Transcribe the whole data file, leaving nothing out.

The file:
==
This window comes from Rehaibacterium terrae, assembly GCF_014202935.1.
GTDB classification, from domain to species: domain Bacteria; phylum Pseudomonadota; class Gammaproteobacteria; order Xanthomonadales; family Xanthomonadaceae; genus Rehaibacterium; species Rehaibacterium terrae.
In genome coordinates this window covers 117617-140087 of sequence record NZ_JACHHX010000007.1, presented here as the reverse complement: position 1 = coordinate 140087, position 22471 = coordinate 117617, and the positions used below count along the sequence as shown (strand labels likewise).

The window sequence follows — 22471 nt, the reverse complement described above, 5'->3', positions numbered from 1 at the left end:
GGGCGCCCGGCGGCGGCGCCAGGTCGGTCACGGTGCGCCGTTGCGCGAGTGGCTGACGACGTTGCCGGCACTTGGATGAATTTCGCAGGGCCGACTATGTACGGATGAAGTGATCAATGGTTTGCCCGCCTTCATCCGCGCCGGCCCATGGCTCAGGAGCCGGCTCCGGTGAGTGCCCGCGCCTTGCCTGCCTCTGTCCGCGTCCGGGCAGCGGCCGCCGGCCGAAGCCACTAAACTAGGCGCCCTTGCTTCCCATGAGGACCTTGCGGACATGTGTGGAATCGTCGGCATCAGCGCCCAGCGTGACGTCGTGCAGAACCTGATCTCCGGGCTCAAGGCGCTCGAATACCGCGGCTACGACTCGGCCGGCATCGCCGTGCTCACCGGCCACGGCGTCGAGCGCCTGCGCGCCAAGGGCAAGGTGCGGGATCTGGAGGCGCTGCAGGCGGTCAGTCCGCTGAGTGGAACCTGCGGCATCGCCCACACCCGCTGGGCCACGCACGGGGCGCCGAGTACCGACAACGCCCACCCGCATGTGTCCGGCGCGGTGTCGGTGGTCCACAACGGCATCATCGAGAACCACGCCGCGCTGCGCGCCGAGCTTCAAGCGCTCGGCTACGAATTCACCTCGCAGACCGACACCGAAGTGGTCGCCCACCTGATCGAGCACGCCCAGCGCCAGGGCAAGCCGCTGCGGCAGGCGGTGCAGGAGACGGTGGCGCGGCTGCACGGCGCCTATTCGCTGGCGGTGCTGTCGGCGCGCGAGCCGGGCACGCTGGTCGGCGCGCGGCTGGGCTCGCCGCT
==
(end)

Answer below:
This window comes from Rehaibacterium terrae, assembly GCF_014202935.1.
GTDB classification, from domain to species: domain Bacteria; phylum Pseudomonadota; class Gammaproteobacteria; order Xanthomonadales; family Xanthomonadaceae; genus Rehaibacterium; species Rehaibacterium terrae.
In genome coordinates this window covers 117617-140087 of sequence record NZ_JACHHX010000007.1, presented here as the reverse complement: position 1 = coordinate 140087, position 22471 = coordinate 117617, and the positions used below count along the sequence as shown (strand labels likewise).

The window sequence follows — 22471 nt, the reverse complement described above, 5'->3', positions numbered from 1 at the left end:
GGGCGCCCGGCGGCGGCGCCAGGTCGGTCACGGTGCGCCGTTGCGCGAGTGGCTGACGACGTTGCCGGCACTTGGATGAATTTCGCAGGGCCGACTATGTACGGATGAAGTGATCAATGGTTTGCCCGCCTTCATCCGCGCCGGCCCATGGCTCAGGAGCCGGCTCCGGTGAGTGCCCGCGCCTTGCCTGCCTCTGTCCGCGTCCGGGCAGCGGCCGCCGGCCGAAGCCACTAAACTAGGCGCCCTTGCTTCCCATGAGGACCTTGCGGACATGTGTGGAATCGTCGGCATCAGCGCCCAGCGTGACGTCGTGCAGAACCTGATCTCCGGGCTCAAGGCGCTCGAATACCGCGGCTACGACTCGGCCGGCATCGCCGTGCTCACCGGCCACGGCGTCGAGCGCCTGCGCGCCAAGGGCAAGGTGCGGGATCTGGAGGCGCTGCAGGCGGTCAGTCCGCTGAGTGGAACCTGCGGCATCGCCCACACCCGCTGGGCCACGCACGGGGCGCCGAGTACCGACAACGCCCACCCGCATGTGTCCGGCGCGGTGTCGGTGGTCCACAACGGCATCATCGAGAACCACGCCGCGCTGCGCGCCGAGCTTCAAGCGCTCGGCTACGAATTCACCTCGCAGACCGACACCGAAGTGGTCGCCCACCTGATCGAGCACGCCCAGCGCCAGGGCAAGCCGCTGCGGCAGGCGGTGCAGGAGACGGTGGCGCGGCTGCACGGCGCCTATTCGCTGGCGGTGCTGTCGGCGCGCGAGCCGGGCACGCTGGTCGGCGCGCGGCTGGGCTCGCCGCT